When he arrived, some 80 fighter aircraft were stationed on Iwo Jima, but by early July there were just four left.
A United States Navy force appeared within sight of the island and subjected the Japanese to a naval bombardment from point-blank range over two days.
This shelling destroyed every building on the island and
smashed the four remaining aircraft.
Much to the surprise of the Japanese garrison on Iwo Jima,
an American invasion of the island did not materialize during the summer of 1944.
There was little doubt that in time the Americans would be compelled to attack the island.
General Kuribayashi was more determined than ever to exact the heaviest possible price for Iwo Jima when the invaders came.
Without naval and air support, it was a foregone conclusion that Iwo could not hold out indefinitely against an invader possessing both
naval and air supremacy.
As a first step in readying Iwo Jima for a prolonged defense, the island commander ordered the evacuation of all civilians from the island.
This was accomplished by late July.
Next came an overall plan for defense of the island.
Lieutenant General Hideyoshi Obata,
Commanding General of the Thirty-First Army, early in 1944 had
been responsible for the defense of Iwo Jima prior to his return to the Marianas.
At the time, faithful to the doctrine that an invasion had to be met practically at the water's edge, Obata had ordered the emplacement of artillery and the construction of pillboxes near the beaches.
General Kuribayashi had different ideas. Instead of a futile effort to hold the beaches, he planned to defend the latter with a sprinkling of automatic weapons and infantry.
Artillery, mortars, and rockets would be emplaced on the foot and slopes of Mount Suribachi, as well as in the high ground to the north of Chidori airfield.
Caves and tunnels
A prolonged defense of the island required the preparation of an extensive system of caves and tunnels, for the naval bombardment had clearly shown that surface installations could not withstand extensive shelling.
To this end, mining engineers were dispatched from Japan to draw blueprints for projected underground fortifications that would consist of elaborate tunnels at varying levels to assure good ventilation and minimize the effect of bombs or shells exploding near the entrances or exits.
At the same time, reinforcements were gradually
beginning to reach the island.
As commander of the 109th Infantry Division, General Kuribayashi decided first of all to shift the 2nd Independent Mixed Brigade, consisting of about 5,000 men under Major General Kotau Osuga, from Chichi to Iwo.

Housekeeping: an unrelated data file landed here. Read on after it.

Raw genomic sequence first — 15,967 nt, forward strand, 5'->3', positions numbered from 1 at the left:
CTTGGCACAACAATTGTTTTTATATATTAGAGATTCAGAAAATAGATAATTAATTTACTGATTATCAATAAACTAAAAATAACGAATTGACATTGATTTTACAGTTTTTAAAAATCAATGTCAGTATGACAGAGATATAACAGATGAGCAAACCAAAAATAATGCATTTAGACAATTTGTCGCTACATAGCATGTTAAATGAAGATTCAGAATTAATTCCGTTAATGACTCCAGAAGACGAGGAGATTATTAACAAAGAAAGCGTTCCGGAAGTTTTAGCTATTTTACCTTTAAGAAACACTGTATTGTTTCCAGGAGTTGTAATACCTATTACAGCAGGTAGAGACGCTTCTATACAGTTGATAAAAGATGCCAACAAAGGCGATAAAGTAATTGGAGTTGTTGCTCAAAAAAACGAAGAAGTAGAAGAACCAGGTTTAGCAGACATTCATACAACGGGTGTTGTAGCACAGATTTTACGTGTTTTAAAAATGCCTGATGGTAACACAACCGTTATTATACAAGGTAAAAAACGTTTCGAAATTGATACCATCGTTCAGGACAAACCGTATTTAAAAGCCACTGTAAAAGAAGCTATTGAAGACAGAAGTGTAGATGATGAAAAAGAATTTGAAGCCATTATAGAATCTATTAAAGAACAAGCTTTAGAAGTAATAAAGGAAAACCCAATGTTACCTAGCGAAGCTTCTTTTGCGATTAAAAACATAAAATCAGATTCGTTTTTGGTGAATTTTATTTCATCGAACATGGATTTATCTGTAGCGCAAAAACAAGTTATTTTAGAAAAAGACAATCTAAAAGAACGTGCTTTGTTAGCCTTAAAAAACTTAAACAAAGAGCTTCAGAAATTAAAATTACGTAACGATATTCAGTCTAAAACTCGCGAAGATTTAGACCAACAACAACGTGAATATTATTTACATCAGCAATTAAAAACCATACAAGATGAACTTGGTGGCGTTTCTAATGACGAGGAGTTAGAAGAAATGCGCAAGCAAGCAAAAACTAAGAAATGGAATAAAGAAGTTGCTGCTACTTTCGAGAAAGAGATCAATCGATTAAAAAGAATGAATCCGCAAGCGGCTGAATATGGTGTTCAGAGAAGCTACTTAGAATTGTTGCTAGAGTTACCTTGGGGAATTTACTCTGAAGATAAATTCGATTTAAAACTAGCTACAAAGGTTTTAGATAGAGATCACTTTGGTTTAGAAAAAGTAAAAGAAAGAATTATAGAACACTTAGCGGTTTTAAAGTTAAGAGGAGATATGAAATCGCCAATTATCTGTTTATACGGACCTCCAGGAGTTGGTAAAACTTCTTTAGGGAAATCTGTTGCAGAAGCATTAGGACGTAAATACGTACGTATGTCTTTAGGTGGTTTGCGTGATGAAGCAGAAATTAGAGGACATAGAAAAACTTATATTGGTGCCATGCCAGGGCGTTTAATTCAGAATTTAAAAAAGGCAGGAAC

With the fall of Saipan, 2,700 men of the 145th Infantry Regiment, commanded by Colonel Masuo Ikeda, were diverted to Iwo Jima.
These reinforcements, who reached the island during July and August 1944, brought the strength of the garrison up to approximately 12,700 men.
Next came 1,233 members of the 204th Naval Construction Battalion,
who quickly set to work constructing concrete pillboxes and other fortifications.
On 10 August 1944, Rear Admiral Toshinosuke Ichimaru reached Iwo Jima, shortly followed by 2,216 naval personnel, including naval aviators and ground crews.
The admiral, a renowned Japanese aviator, had been crippled in an airplane crash in the mid-twenties and, ever since the outbreak of the war, had chafed under repeated rear echelon assignments.
Next to arrive on Iwo Jima were artillery units and five antitank battalions.
Even though numerous supply ships on route to Iwo Jima were sunk by American submarines and aircraft, substantial quantities of materiel did reach Iwo during the summer and autumn of 1944.
By the end of the year, General Kuribayashi had available to him
361 artillery pieces of 75 mm or larger caliber, a dozen 320 mm mortars,
65 medium (150 mm) and light (81 mm) mortars, 33 naval guns 80 mm or larger, and 94 anti-aircraft guns 75 mm or larger.
In addition to this formidable array of large caliber guns, the Iwo defenses could boast of more than two hundred 20 mm and 25 mm antiaircraft guns and sixty-nine 37 mm and 47 mm antitank guns.
The fire power of the artillery was further supplemented with a variety of rockets varying from an eight-inch type that weighed 90 kg and could travel 2–3 km, to a giant 250 kg projectile that had a range of more than 7 km.
Altogether, 70 rocket guns and their crews reached Iwo Jima.
In order to further strengthen the Iwo defenses, the 26th Tank Regiment, which had been stationed at Pusan, Korea after extended service in Manchuria, received orders for Iwo Jima.
The officer commanding this regiment was
Lieutenant Colonel Baron Takeichi Nishi.
The regiment, consisting of 600 men and 28 tanks, sailed from
Japan in mid-July on board the Nisshu Maru.
As the ship, sailing in a convoy, approached Chichi Jima on 18 July 1944,
it was torpedoed by an American submarine, USS Cobia.
Even though only two members of the 26th Tank Regiment were sunk,
all of the regiment's 28 tanks went to the bottom of the sea.
It would be December before these tanks could be replaced,
but 22 finally reached Iwo Jima.
Initially, Colonel Nishi had planned to employ his armor as a type of
"roving fire brigade", to be committed at focal points of combat.